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Law and Order in LondonCrime and Punishment: Daniel Blake
Posted on Sep 24, 2002 - 12:51 AM by Anthony Waldstock

A butcher from Norfolk who came to London to better himself. He was executed on the 28th of February, 1763 for the murder of John Murcott, Butler to Lord Dacre.



Newgate

Blake was the son of a butcher at Bunwell, in Norfolk, who brought the youth up to his own business. When he was about twenty years old he became dissatisfied with his trade and travelled to London, with an intention of hiring himself as a gentleman's servant; and he had been but a short time in the metropolis when he was engaged in the service of Lord Dacre. Having contracted an acquaintance with some women of abandoned character, Blake resolved to support the expenses subsequent thereon by robbing his fellow-servants. He had been in the service of Lord Dacre about ten weeks when he determined to carry his iniquitous plan into execution; and going into the room of Mr Murcott, his lordship's butler, he repeatedly struck him with great violence on the head with a poker, and then, taking a knife from his pocket, cut his throat almost from ear to ear. After the barbarous murder of Mr Murcott, Blake took twenty guineas from the breeches pocket of the deceased and then returned to his bed. He rose about seven and went about his usual business and in about an hour he was desired to call Mr Murcott; on which he said he had already called him two or three times, but had not been able to make him answer.

Lord Dacre's bell ringing about nine, the porter went into the chamber of the deceased and repeatedly called him. He then approached the bed and shook Mr Murcott, and, finding him still silent and motionless, exclaimed: "God bless me, I believe he is dead! " He then turned down the bedclothes, which the murderer had thrown over Mr Murcott's. face, and, perceiving them bloody, he quitted the room in great terror and communicated his discovery to the housekeeper and Lady Dacre's waiting-maid, who, going into the room, turned the clothes a little farther down and observed a knife, which they supposed to have fallen from the hand of the deceased, and on attempting to move the body the head inclined backwards and gave the wound a most shocking appearance.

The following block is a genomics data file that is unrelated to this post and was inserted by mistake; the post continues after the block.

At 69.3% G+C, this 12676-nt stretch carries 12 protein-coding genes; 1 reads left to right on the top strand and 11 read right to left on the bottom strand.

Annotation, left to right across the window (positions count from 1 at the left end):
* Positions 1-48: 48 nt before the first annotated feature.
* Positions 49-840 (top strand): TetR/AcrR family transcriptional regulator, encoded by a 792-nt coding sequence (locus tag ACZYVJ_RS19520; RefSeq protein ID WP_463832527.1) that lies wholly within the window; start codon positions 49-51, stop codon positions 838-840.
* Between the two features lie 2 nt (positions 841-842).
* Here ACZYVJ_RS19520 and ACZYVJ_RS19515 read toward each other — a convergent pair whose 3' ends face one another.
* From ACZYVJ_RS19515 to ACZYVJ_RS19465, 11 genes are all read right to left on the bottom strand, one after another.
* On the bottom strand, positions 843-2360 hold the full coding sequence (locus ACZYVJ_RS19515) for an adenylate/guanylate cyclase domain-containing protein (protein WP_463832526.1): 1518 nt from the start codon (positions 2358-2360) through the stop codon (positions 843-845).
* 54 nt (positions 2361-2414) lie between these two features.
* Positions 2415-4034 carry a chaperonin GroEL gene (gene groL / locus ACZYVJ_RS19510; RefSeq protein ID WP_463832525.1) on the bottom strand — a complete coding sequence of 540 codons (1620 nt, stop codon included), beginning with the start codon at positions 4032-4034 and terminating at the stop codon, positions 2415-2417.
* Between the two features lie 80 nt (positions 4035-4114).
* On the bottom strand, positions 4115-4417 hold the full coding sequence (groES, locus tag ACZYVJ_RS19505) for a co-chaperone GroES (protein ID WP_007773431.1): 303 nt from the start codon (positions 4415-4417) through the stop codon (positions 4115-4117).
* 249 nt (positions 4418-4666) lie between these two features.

Upon the rest of the servants being informed of Mr Murcott's unhappy death, Blake shed tears in great abundance, wrung his hands, and appeared to be affected in so extravagant a degree that he was urged to moderate his affliction, lest the nobleman and his lady should be alarmed. Mr Murcott's death being communicated to Lord Dacre, he sent for Marsden, clerk to Sir John Fielding, and kept him in the house three days, with the view of discovering the perpetrator of the horrid fact.

During the time that Blake had been in the service of Lord Dacre he was known to have been in very indigent circumstances, but on the day after the murder he was observed to discharge several small debts; and hence arose a suspicion of his guilt. All the servants in the family being strictly examined, in the presence of Lord Dacre, the porter declared that he firmly believed that the knife found in the bed belonged to Blake. Being taken into custody, and conducted to Sir John Fielding's, he voluntarily acknowledged himself guilty of the horrid fact, and was committed to Newgate, in order for trial. At the ensuing sessions at the Old Bailey he was put on his trial; and, his own confession being corroborated by very strong circumstantial evidence, he was found guilty, and sentenced to be executed. While he was in Newgate he proved that he had but very imperfect ideas of his duty towards the Almighty, and confessed that he had not read a chapter in the Bible, or attended to any other religious book, since leaving school. While he was under sentence of death his behaviour was decent and penitential, and the day before his execution he said his mind was perfectly calm.

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